For lack of a more descriptive adjective, hydrothermal vents are hot. Some can exceed 400°C. Rimicaris exoculata needs to get close to this hot vent fluid to feed its crop of bacteria, but not so close as to become a hydrothermal hors d’oeuvre. And so, the blind shrimp evolved a completely new light-sensitive organ mounted on the top of its carapace–the rhodopsin-rich dorsal eyespot.
The dorsal eyespot of Rimicaris exoculata doesn’t “see” in the normal sense, there is still almost no light in the deep sea. Rather, this shrimp is adapted to detect the black body radiation emitted by the hydrothermal vent. For Rimicaris exoculata, the deep sea glows with the light of super-heated hydrothermal fluid, allowing it to both find food for its bacterial crop and avoid getting cooked itself.
It should be no surprise that Rimicaris exoculata is undoubtedly the favorite deep sea organism of another blind champion with super senses–Daredevil.
Isis checking out the Beebe Vent Field. Or Piccard, if you drive on the right side of the road.
Isis, checking out some vents.
Whats this all about?
One week of sea level rise recorded by the Sea Leveler.
Now that most of the bugs are out of the system, here is what a one week readout looks like on the Sea Leveler.
A few observations:
- The Sea Leveler is driven by twitter’s own search API, which is not perfect. The rapid dramatic drops are due to twitter updating its search parameters to exclude tweets more than a week old. Thus, the Sea Leveler records increased activity in real time and decreased activity less frequently, but in larger steps.
- I didn’t line the paper up very well, so the dates and times aren’t perfectly calibrated.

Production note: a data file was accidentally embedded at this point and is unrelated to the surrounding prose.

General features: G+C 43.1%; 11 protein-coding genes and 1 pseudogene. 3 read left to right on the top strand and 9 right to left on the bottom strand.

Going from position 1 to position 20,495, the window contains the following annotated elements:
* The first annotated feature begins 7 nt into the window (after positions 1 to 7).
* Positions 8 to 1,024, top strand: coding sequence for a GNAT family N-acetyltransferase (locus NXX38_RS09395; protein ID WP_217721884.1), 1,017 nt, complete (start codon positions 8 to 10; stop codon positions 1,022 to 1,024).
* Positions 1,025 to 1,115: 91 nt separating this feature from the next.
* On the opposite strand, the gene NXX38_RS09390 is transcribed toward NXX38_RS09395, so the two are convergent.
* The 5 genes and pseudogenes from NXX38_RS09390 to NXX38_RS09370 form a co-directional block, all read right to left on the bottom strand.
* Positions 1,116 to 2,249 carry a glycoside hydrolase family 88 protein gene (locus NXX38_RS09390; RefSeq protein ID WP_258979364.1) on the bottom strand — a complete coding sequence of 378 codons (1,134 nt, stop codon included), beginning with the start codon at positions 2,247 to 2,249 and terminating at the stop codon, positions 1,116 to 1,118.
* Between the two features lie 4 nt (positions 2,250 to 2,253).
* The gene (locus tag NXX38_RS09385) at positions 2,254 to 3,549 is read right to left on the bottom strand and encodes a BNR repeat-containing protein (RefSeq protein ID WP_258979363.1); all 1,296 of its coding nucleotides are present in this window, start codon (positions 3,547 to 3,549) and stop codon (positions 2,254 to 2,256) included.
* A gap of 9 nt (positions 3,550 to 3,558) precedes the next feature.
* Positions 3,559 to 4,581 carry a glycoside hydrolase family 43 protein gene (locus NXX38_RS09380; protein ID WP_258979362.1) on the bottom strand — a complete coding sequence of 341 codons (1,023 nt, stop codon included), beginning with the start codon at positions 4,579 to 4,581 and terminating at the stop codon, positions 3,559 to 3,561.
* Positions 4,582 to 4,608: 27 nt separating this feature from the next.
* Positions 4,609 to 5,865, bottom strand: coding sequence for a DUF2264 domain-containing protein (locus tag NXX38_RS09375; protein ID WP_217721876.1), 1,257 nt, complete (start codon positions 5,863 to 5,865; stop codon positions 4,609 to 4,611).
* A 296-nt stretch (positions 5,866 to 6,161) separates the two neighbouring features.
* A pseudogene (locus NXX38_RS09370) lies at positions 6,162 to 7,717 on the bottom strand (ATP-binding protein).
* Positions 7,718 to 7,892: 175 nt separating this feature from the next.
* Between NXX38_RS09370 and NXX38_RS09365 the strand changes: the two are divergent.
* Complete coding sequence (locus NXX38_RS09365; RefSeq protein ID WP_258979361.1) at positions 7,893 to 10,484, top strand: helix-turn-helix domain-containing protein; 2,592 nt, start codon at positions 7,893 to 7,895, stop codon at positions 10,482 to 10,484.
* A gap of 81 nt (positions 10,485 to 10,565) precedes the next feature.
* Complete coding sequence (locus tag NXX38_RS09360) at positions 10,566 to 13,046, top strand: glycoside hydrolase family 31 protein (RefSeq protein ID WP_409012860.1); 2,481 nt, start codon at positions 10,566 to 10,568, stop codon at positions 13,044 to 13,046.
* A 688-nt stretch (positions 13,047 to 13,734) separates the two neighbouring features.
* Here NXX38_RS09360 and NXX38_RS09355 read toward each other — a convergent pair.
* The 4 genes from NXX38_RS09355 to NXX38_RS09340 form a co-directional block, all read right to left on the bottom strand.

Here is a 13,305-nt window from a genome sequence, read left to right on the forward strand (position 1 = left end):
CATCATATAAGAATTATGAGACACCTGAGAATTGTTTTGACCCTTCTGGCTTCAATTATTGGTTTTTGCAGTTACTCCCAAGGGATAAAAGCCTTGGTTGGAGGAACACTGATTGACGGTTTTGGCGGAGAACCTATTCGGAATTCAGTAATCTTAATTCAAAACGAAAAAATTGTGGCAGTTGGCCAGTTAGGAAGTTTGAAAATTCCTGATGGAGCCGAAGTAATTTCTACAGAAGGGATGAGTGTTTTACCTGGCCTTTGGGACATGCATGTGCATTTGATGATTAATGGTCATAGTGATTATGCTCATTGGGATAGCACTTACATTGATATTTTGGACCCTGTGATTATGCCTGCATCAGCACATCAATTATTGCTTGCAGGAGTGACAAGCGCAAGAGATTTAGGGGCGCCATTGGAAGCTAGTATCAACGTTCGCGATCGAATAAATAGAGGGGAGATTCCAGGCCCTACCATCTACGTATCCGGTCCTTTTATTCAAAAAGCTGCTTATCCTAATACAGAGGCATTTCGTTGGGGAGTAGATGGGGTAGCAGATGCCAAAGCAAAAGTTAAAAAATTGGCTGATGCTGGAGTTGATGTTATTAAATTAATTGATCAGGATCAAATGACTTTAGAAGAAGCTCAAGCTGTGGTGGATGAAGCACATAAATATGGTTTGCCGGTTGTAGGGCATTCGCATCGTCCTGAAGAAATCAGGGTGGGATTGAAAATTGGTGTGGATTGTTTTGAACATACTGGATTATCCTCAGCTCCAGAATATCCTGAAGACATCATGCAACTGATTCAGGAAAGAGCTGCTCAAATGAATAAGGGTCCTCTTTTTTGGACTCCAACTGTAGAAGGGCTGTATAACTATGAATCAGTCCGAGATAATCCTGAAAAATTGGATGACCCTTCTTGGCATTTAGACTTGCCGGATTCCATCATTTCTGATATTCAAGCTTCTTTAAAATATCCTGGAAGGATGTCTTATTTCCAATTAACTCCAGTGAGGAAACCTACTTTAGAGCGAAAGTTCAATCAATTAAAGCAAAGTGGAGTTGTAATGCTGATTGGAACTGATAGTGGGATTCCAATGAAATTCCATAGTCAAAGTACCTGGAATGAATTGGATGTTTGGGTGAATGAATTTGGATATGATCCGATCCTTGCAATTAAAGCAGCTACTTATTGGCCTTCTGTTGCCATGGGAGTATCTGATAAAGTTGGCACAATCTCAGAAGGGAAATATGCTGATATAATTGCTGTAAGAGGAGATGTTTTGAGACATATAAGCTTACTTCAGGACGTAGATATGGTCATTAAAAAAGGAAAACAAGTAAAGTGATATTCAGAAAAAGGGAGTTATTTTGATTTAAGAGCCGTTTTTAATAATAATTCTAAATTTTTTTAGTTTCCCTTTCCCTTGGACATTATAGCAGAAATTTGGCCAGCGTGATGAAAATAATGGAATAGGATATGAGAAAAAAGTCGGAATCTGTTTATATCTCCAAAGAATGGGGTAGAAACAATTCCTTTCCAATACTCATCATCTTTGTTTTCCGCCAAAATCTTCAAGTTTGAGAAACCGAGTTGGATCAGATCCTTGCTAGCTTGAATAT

- The massive drop on 9 April is slightly more than a week after Boing Boing picked up the Sea Leveler, thus reflecting the tweets resulting from the coverage being purged from the search.
- The vertical lines that drop and return quickly are errors in the search function. The Sea Leveler is programmed not to move if the search function returns 0 tweets (which would indicate a connectivity problem).
- I don’t know what was going on on 12 April, but @johnvanderhoef and @lindsaycthomas were tweeting up a storm from what sounds like a very interesting series of talks.
I’ve currently set the Sea Leveler to record a full month on one roll, so be sure to check back in May to see how it’s going. Until then, keep talking about #sealevelrise!
The Sea Leveler.
Two weeks ago, I announced my latest Hacking the Ocean project, an open-source, Arduino-powered water level meter that monitors the frequency of tweets containing the hashtag #sealevelrise. Since launch, the Sea Leveler has had some bugs and received some good press. Now that I’ve had some time to monitor its performance and work the bugs out of its code, it is finally time for the promised “how to build the Sea Leveler” post.
This project was much more involved than my Arduino build and significantly more rewarding. The Sea Leveler was a challenge on multiple fronts, from learning to make the Arduino talk to twitter to physically modifying the water level meter. As I noted in my first project log, I have very little programming experience, and the major goal of this build was to level up my C++ skills. I’m very happy with the results, both technical and aesthetic.
For simplicity, I’m going to break this into two posts, one for hardware and one for software.
Continue reading Arduino Project Log: Building the Sea Leveler Part 1 — Hardware